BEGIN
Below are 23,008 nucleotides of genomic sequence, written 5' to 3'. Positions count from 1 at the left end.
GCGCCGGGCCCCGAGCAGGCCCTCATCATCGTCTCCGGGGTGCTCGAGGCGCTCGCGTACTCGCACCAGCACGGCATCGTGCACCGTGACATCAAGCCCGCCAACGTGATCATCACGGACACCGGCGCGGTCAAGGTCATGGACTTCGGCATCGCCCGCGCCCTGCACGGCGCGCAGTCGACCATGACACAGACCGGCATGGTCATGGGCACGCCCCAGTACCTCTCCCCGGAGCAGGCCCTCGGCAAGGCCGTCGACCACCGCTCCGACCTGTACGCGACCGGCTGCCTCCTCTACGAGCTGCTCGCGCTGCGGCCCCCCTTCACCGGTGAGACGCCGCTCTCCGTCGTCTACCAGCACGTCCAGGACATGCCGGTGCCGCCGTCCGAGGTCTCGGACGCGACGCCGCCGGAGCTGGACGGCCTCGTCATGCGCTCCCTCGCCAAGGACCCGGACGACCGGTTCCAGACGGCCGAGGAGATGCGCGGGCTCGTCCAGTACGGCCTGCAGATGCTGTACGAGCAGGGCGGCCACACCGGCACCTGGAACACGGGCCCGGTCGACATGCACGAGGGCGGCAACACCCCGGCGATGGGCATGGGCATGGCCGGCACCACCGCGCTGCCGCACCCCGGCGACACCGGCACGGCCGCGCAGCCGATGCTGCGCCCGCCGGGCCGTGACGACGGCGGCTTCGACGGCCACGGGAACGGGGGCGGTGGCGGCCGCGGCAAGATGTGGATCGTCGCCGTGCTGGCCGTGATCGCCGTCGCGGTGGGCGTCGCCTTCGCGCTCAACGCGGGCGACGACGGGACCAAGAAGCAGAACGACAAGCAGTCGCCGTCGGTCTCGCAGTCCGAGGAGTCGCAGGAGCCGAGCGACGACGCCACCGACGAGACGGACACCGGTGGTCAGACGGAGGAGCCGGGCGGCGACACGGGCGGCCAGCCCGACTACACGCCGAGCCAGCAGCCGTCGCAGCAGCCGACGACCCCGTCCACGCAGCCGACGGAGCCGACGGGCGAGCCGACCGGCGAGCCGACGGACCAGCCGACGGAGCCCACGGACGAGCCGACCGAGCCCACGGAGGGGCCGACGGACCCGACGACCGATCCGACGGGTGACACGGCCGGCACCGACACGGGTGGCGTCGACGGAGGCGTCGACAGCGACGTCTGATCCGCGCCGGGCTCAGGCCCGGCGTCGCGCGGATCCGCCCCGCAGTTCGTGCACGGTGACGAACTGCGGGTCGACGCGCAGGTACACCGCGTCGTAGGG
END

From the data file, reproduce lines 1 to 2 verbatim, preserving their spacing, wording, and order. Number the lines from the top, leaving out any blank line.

Below are 23,008 nucleotides of genomic sequence, written 5' to 3'. Positions count from 1 at the left end.
GCGCCGGGCCCCGAGCAGGCCCTCATCATCGTCTCCGGGGTGCTCGAGGCGCTCGCGTACTCGCACCAGCACGGCATCGTGCACCGTGACATCAAGCCCGCCAACGTGATCATCACGGACACCGGCGCGGTCAAGGTCATGGACTTCGGCATCGCCCGCGCCCTGCACGGCGCGCAGTCGACCATGACACAGACCGGCATGGTCATGGGCACGCCCCAGTACCTCTCCCCGGAGCAGGCCCTCGGCAAGGCCGTCGACCACCGCTCCGACCTGTACGCGACCGGCTGCCTCCTCTACGAGCTGCTCGCGCTGCGGCCCCCCTTCACCGGTGAGACGCCGCTCTCCGTCGTCTACCAGCACGTCCAGGACATGCCGGTGCCGCCGTCCGAGGTCTCGGACGCGACGCCGCCGGAGCTGGACGGCCTCGTCATGCGCTCCCTCGCCAAGGACCCGGACGACCGGTTCCAGACGGCCGAGGAGATGCGCGGGCTCGTCCAGTACGGCCTGCAGATGCTGTACGAGCAGGGCGGCCACACCGGCACCTGGAACACGGGCCCGGTCGACATGCACGAGGGCGGCAACACCCCGGCGATGGGCATGGGCATGGCCGGCACCACCGCGCTGCCGCACCCCGGCGACACCGGCACGGCCGCGCAGCCGATGCTGCGCCCGCCGGGCCGTGACGACGGCGGCTTCGACGGCCACGGGAACGGGGGCGGTGGCGGCCGCGGCAAGATGTGGATCGTCGCCGTGCTGGCCGTGATCGCCGTCGCGGTGGGCGTCGCCTTCGCGCTCAACGCGGGCGACGACGGGACCAAGAAGCAGAACGACAAGCAGTCGCCGTCGGTCTCGCAGTCCGAGGAGTCGCAGGAGCCGAGCGACGACGCCACCGACGAGACGGACACCGGTGGTCAGACGGAGGAGCCGGGCGGCGACACGGGCGGCCAGCCCGACTACACGCCGAGCCAGCAGCCGTCGCAGCAGCCGACGACCCCGTCCACGCAGCCGACGGAGCCGACGGGCGAGCCGACCGGCGAGCCGACGGACCAGCCGACGGAGCCCACGGACGAGCCGACCGAGCCCACGGAGGGGCCGACGGACCCGACGACCGATCCGACGGGTGACACGGCCGGCACCGACACGGGTGGCGTCGACGGAGGCGTCGACAGCGACGTCTGATCCGCGCCGGGCTCAGGCCCGGCGTCGCGCGGATCCGCCCCGCAGTTCGTGCACGGTGACGAACTGCGGGTCGACGCGCAGGTACACCGCGTCGTAGGG